Childress TX hotels. Find inns, motels or hotels in Childress Texas USA. Anecdotes, hints, tips and warnings by Camelopard. Folklore, monsters, ghosts, legends, hauntings and myths of Texas. Texas attractions, sights, wildlife refuges, national and state forests, national and/or state parks.
We hope that you enjoy your stay in your Childress Texas hotel. The famous and/or historic hotels of the world are major destinations in their own right. The Cascades Hotel at Sun City in South Africa, the Four Seasons Hotel Macao Cotai Strip in Macau, the Mount Nelson Hotel in Cape Town, the Sofitel Rio de Janeiro Copacabana, the Hotel Lisboa and its famous casino in Macau, the Porto Bay Rio Internacional Hotel in Rio de Janeiro and the Hotel del Coronado in San Diego. are internationally renowned hotels.
Folklore, Myths, Legends, Scary Stories, Monsters and Ghosts in Texas
The Lake Worth monster, a creature appearing as part man, part goat and part fish; strange phenomena at the Emily Morgan Hotel, near the Alamo in San Antonio (the Alamo itself is said by some to be the site of paranormal phenomena); the spectral cowboys who, in the hours before dawn, walk in the courtyard of the Y.O. Ranch Hotel, Kerrville; appearances of the spiny goat-sucker, the chupacabra; the alleged hauntings of the historic Excelsior House Hotel in Jefferson, including a light-fingered woman in black with a baby, a perfumed lady, a headless man and a boy who wakes people up to ask whether they want breakfast (it is even claimed that Steven Spielberg had a supernatural experience at the hotel, the guests of which have included Oscar Wilde and Ulysses S Grant; the thirty-two benevolent ghosts of the historic Menger Hotel, close to the Alamo in San Antonio, including Theodore "Teddy" Roosevelt (who recruited Rough Riders in the Menger Bar), the phantom of rancher Richard King in his former suite (the King Room), chambermaid Sallie White who still meticulously performs her duties in Victorian attire, a bespectacled lady in a blue dress who knits quietly in the lobby, a man in a buckskin jacket and unseen kitchen helpers; and the three ghosts of the Hotel Galvez and Spa, Galveston, including one that leaves the scent of gardenias in a room, are among the true ghost stories, myths and legends of Texas.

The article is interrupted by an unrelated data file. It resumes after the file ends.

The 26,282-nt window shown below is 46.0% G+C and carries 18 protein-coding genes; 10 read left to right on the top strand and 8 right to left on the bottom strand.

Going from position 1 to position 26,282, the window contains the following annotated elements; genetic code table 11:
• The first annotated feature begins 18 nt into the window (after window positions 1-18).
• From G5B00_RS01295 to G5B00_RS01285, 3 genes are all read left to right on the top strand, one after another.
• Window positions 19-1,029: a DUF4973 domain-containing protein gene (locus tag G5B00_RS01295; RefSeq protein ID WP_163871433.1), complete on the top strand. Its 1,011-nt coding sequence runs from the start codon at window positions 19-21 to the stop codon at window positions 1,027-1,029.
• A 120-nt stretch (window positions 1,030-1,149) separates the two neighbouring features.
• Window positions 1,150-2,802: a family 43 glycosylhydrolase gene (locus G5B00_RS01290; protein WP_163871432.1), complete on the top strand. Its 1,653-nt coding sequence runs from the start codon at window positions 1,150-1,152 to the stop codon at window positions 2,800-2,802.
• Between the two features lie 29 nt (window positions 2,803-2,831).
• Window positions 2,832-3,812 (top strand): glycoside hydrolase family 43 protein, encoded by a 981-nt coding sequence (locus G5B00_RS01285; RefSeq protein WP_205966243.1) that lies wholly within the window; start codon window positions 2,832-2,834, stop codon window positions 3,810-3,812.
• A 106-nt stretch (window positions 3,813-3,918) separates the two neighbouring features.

The ghostly civil war soldiers of Patterson Road, Houston; the sounds of happy children heard in the Hamilton Hotel, Laredo, even when no children are near; the lady in white who carries a cat in the Marriott Plaza Hotel in San Antonio; the ghostly woman who walks the banks of the Rio Grande in Laredo, looking for the children that she pushed over a cliff into the river; the groaning Enchanted Rock, said to be genuinely magical; the emerald-headed serpent, a great deity that inhabits a crystal cave in the Gulf of Mexico but which, according to Native Americans, may be seen from the coast, when it ventures to the surface with a great display of light; and the Confederate soldier and the phantom boy nicknamed "Jimmy" who still roam Tremont House hotel in Galveston, are other legendary tales of ghosts and haunted places in Texas.
The ghostly nun and the doppelgangers of staff who roam La Posada Hotel, on the site of a former convent, in Laredo; ghosts in all of the rooms (including one that still sometimes leaves tips for the maid) at Miss Molly's Hotel bed and breakfast, once a bordello, in Fort Worth; the unexplained phenomena and spectres of the Hotel Lawrence, Dallas, including the ghost of a gambler; Pecos Bill with his coyote family, his rattlesnake Shake (that served as his lasso) and his true love the catfish-riding Slue-Foot Sue (Neil Armstrong may have been the first MAN to set FOOT on the moon but Sue banged her HEAD on it many years earlier, after being thrown by Bill's appropriately named horse, Widow-Maker); the winged, humanoid monsters of Littlefield who allegedly lived in the basement of two elderly spinsters; the spooky goings on at the St Anthony Hotel, San Antonio, including phantom second-honeymooners who don't know when to stop; and the black eyed boy, presumably a BEK, who terrified a large airman on a military base, are more weird folklore associated with Texas.